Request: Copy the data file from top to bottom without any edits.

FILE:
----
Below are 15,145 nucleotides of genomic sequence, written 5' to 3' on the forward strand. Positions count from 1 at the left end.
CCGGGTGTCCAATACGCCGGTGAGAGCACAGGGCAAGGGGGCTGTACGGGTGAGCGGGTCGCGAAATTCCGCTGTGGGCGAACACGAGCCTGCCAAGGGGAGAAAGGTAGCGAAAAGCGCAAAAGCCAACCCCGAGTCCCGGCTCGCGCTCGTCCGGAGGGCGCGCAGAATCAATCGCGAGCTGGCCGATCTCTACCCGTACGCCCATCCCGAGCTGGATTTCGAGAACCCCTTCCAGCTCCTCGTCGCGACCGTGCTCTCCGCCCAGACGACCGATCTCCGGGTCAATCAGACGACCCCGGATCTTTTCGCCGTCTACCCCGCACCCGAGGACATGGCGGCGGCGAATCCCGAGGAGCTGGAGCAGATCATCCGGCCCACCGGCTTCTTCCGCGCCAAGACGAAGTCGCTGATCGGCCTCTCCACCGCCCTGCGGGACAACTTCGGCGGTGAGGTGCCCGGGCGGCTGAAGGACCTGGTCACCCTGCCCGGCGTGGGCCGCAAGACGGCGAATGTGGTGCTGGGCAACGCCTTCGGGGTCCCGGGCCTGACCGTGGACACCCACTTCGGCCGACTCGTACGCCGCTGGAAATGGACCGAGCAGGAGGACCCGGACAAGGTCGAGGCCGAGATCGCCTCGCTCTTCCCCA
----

Below are 15,145 nucleotides of genomic sequence, written 5' to 3' on the forward strand. Positions count from 1 at the left end.
CCGGGTGTCCAATACGCCGGTGAGAGCACAGGGCAAGGGGGCTGTACGGGTGAGCGGGTCGCGAAATTCCGCTGTGGGCGAACACGAGCCTGCCAAGGGGAGAAAGGTAGCGAAAAGCGCAAAAGCCAACCCCGAGTCCCGGCTCGCGCTCGTCCGGAGGGCGCGCAGAATCAATCGCGAGCTGGCCGATCTCTACCCGTACGCCCATCCCGAGCTGGATTTCGAGAACCCCTTCCAGCTCCTCGTCGCGACCGTGCTCTCCGCCCAGACGACCGATCTCCGGGTCAATCAGACGACCCCGGATCTTTTCGCCGTCTACCCCGCACCCGAGGACATGGCGGCGGCGAATCCCGAGGAGCTGGAGCAGATCATCCGGCCCACCGGCTTCTTCCGCGCCAAGACGAAGTCGCTGATCGGCCTCTCCACCGCCCTGCGGGACAACTTCGGCGGTGAGGTGCCCGGGCGGCTGAAGGACCTGGTCACCCTGCCCGGCGTGGGCCGCAAGACGGCGAATGTGGTGCTGGGCAACGCCTTCGGGGTCCCGGGCCTGACCGTGGACACCCACTTCGGCCGACTCGTACGCCGCTGGAAATGGACCGAGCAGGAGGACCCGGACAAGGTCGAGGCCGAGATCGCCTCGCTCTTCCCCA